The hon. Member for Macclesfield (Sir Nicholas Winterton) asked why nobody proposed moving to early hours on Mondays. There is a good reason for that. We recognise that people must have time to travel on Monday from their constituencies and it is therefore logical to have a late night on a Monday. The same logic cannot and does not apply to any other day of the week.
Mr. Gerald Howarth: Many Labour Members who support the hon. Lady's argument have tried to draw parallels between us and the commercial world. She will be familiar with many people, perhaps friends, who live a long way from London but work there and who, to fulfil their duties, do not take up Monday morning in travelling to their office. They travel to London on a Sunday night.
Joan Ruddock: I could not agree more. However, early Mondays are not proposed because it is acknowledged that because of the stress of the job and the fact that all Members of Parliament have to undertake constituency engagements at weekends
Perhaps with the exception of the right hon. Member for Bromley and Chislehurst (Mr. Forth), it is reasonable that people should spend time in their constituencies and with their families on Saturday and Sunday. Travelling on a Monday is logical and appropriate for the good workings of this place and for some balance in one's private life. But there is no argument for returning to a late night on a Tuesday for those reasons.
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People have said that they have difficulty coping with all that they have to do on a Tuesday morning, and the Modernisation Committee agrees that there has been a bunching of activities on Tuesdays and Wednesdays. However, the solution to that is in our own hands and available to us today. It is to move to a slightly earlier starting time on Thursdays, so that we have a proper day with the five-hour space that we need for a Second Reading debate. More change, not less, is required to make the House a functioning institution in which we can be effective in our jobs.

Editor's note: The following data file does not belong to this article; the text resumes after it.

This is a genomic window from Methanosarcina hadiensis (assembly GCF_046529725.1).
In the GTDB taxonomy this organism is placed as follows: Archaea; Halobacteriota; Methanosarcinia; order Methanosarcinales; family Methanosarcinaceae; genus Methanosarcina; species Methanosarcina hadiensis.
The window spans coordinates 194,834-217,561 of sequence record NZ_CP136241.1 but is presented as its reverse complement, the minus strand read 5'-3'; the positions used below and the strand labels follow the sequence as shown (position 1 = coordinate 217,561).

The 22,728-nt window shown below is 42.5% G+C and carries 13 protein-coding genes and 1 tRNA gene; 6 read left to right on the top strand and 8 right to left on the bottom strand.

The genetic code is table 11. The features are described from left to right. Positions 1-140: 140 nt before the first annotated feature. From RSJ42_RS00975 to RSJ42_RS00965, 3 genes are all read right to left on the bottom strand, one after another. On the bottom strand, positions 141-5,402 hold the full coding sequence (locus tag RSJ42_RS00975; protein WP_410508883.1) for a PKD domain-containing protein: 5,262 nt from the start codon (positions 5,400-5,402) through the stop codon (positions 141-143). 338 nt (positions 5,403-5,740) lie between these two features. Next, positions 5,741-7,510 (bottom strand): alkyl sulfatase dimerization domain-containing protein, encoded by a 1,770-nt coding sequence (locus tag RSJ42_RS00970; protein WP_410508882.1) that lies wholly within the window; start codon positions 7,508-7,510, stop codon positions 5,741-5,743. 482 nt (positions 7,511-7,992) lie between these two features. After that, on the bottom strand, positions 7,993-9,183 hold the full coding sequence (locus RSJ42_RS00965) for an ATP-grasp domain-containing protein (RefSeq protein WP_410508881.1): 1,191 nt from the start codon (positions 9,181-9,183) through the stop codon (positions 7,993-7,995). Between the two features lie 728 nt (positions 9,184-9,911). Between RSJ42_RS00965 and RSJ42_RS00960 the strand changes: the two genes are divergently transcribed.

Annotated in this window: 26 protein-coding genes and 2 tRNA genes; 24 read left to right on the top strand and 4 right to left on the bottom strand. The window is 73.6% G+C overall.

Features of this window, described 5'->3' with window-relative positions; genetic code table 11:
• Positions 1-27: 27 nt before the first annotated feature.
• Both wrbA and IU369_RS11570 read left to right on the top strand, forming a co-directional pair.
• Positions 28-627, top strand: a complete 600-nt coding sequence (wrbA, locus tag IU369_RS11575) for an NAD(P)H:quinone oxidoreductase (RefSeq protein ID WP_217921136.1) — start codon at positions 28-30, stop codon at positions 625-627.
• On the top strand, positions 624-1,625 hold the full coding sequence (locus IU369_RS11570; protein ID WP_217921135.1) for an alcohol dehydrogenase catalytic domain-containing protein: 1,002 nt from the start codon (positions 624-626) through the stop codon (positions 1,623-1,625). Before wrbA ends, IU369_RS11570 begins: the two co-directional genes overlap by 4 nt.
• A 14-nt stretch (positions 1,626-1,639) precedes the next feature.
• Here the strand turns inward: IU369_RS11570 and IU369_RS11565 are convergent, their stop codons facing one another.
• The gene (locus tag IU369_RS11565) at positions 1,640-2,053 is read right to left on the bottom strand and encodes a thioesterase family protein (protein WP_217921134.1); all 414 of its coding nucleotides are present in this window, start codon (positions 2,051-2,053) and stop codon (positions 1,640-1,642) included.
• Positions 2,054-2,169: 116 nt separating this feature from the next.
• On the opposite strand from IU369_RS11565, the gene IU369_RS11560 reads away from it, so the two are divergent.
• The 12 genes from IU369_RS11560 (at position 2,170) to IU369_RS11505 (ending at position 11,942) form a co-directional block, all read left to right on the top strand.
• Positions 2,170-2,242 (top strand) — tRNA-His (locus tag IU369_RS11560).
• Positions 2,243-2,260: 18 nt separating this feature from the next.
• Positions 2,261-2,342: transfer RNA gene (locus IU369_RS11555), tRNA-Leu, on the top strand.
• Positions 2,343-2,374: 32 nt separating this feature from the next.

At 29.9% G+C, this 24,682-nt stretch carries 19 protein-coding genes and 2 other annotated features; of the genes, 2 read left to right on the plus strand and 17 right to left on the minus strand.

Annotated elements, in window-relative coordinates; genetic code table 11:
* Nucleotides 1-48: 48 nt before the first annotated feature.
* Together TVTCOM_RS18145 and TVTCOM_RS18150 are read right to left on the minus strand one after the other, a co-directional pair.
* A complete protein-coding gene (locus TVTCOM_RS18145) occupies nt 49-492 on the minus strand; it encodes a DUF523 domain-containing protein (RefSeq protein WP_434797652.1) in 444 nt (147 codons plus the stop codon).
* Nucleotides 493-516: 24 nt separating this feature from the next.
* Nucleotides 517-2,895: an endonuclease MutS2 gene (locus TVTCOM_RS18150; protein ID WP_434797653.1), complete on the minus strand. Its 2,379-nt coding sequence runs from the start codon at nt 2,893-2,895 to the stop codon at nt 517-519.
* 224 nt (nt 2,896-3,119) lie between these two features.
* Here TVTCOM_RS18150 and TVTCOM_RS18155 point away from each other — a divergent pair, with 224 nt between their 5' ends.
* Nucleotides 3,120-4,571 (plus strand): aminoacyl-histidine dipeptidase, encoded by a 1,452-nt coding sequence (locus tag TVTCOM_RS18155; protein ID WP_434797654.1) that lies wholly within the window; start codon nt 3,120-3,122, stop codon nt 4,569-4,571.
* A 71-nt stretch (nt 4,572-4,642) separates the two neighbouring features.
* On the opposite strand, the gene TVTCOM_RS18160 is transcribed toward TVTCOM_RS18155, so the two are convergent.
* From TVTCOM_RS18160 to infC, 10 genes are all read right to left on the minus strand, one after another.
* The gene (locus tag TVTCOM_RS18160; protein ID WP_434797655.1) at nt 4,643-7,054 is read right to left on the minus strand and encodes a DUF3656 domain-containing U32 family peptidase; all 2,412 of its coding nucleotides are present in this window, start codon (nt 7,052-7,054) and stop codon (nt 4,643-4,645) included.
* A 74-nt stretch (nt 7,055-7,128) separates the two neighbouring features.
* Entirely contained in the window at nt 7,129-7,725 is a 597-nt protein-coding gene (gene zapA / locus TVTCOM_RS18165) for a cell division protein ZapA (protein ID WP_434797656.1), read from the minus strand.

People have said that Select Committees keep being interrupted by Divisions in the House. However, the Committees often chose to work at times at which they would be interrupted in that way. This is not a new phenomenon. If Chairs and members of Select Committees do not wish to have those interruptions, they can sit in the mornings. Wednesday morning in particular has been made available to enable Select Committees to sit at that time. I sit on two Select Committees. I know how much work we do, and I know that we have been effective in holding the Government to account. I also know that the Select Committees as a whole have produced more reports under the new hours than under the old ones.
The solution is in our hands. The working week under the new hours has not proved to be a full four-day week, and that has brought this place into disrepute. The former Prime Minister, John Major, said of MPs: